One of the churches where we live offers a monthly service called Rhythms of Grace. It was developed on the East Coast and is popping up in some creative and big hearted churches around the country.
The folks who brought it to our city describe it “as a worship service designed for people with sensory processing issues, such as autism, ADHD and sensory processing disorder. Rhythms of Grace offers a safe, warm environment for families to enjoy church together. All denominations welcome.”
Finding a church home can be as hard as finding any other public space for people with special needs and their care givers. Many people come to church for a time of peace, beauty and order – and those of us who know that “sometimes care giving stinks” have no illusions about how those in our care can chase those qualities right out of the room.
Some church goers will complain that their sacred time and space is being violated by special needs people. Others will express fear that “those kids” might pose a danger to other children in Sunday School. Still others will warn that the church doesn’t know how to respond to their “issues” and could face medical emergencies or legal problems.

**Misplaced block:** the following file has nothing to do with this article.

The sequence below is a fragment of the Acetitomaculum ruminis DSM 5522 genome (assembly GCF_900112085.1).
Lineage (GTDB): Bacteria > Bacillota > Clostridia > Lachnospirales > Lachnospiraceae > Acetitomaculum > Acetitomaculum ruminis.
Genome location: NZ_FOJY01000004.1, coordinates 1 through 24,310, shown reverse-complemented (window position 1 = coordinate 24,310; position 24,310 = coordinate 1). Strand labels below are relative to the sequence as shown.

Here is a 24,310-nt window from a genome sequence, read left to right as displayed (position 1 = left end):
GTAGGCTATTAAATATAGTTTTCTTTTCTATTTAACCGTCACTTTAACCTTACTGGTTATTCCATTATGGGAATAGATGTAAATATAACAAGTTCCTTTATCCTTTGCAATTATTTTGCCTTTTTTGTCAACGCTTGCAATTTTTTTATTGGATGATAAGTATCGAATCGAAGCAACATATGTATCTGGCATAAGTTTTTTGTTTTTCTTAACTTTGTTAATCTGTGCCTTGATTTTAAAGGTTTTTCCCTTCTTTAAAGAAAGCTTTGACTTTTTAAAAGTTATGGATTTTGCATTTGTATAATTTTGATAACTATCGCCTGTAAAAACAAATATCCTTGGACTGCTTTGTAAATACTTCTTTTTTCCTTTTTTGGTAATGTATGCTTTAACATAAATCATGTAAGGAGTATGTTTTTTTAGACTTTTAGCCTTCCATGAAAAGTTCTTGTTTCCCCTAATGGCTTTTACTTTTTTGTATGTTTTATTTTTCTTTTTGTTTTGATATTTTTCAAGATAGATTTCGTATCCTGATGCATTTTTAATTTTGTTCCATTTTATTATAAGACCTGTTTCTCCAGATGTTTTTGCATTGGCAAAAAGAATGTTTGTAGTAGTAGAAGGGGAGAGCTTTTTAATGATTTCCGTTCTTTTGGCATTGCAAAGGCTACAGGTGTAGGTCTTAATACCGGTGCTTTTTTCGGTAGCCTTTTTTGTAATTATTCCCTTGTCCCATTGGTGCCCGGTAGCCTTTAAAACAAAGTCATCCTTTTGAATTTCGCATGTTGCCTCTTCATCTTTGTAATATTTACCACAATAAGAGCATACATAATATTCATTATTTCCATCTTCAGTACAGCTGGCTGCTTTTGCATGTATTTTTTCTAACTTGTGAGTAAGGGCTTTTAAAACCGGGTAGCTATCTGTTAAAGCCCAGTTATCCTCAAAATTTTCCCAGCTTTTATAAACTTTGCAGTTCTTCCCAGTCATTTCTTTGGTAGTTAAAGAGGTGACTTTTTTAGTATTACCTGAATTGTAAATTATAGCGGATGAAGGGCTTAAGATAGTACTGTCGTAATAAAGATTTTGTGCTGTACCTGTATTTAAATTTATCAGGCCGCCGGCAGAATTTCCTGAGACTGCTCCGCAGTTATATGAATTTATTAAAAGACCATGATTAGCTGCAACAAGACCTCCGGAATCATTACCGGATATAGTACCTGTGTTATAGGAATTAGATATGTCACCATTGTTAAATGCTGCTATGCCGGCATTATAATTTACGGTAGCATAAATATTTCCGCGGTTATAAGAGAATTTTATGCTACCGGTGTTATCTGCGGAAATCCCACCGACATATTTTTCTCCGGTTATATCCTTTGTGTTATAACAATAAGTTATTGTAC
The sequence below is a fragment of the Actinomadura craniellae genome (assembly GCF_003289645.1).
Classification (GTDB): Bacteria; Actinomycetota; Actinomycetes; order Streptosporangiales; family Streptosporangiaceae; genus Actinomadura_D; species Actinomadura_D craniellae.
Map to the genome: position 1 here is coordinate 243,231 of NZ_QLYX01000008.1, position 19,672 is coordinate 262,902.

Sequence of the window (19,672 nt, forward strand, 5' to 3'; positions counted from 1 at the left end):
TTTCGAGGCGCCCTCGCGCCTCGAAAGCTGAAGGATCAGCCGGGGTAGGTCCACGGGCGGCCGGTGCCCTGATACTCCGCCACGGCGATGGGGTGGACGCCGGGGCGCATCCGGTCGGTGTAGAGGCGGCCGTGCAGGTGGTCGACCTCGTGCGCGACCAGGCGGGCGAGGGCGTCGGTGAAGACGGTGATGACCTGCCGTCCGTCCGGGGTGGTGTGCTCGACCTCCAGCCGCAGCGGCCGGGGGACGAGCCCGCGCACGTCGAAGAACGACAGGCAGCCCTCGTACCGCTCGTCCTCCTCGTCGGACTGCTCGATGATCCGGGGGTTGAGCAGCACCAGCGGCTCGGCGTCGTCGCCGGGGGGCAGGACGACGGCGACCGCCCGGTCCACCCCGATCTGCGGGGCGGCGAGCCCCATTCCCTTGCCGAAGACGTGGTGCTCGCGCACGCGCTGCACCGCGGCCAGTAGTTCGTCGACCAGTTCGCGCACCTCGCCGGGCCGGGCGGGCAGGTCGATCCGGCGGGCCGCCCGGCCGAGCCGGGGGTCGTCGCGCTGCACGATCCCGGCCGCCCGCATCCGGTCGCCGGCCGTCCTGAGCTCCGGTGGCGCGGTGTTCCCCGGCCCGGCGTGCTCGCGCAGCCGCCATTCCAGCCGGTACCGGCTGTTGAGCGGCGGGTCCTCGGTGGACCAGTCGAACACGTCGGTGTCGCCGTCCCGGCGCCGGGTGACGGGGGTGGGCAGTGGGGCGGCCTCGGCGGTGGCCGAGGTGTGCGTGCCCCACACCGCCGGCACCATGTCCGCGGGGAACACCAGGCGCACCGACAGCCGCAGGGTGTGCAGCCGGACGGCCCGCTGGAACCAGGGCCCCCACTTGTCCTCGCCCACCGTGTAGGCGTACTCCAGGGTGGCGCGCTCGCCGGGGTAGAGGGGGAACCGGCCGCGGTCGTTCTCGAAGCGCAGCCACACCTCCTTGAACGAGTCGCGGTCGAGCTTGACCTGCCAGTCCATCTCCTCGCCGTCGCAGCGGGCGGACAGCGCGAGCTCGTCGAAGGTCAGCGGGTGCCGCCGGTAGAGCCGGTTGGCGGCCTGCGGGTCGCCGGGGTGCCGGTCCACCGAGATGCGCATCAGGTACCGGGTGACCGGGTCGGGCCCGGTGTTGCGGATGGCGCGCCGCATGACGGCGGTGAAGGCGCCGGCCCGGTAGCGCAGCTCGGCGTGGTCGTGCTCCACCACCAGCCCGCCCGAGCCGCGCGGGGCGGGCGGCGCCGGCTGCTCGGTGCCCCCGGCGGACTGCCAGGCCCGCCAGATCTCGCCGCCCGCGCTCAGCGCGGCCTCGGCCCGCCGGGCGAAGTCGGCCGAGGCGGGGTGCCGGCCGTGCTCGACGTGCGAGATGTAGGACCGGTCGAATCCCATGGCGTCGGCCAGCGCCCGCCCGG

But at the local church offering Rhythms of Grace, nobody flinches if a member of the congregation gets up and walks (or runs) around, generates some noise, explores the sanctuary or does pretty much anything else that’s not dangerous.
Some of the participants make spontaneous announcements. A number of folks from area group homes attend the service, and on a recent Sunday one gleefully proclaimed, “Good church! Good church!”
We hope that God finds more and more churches getting that kind of review from special needs folks and their care givers.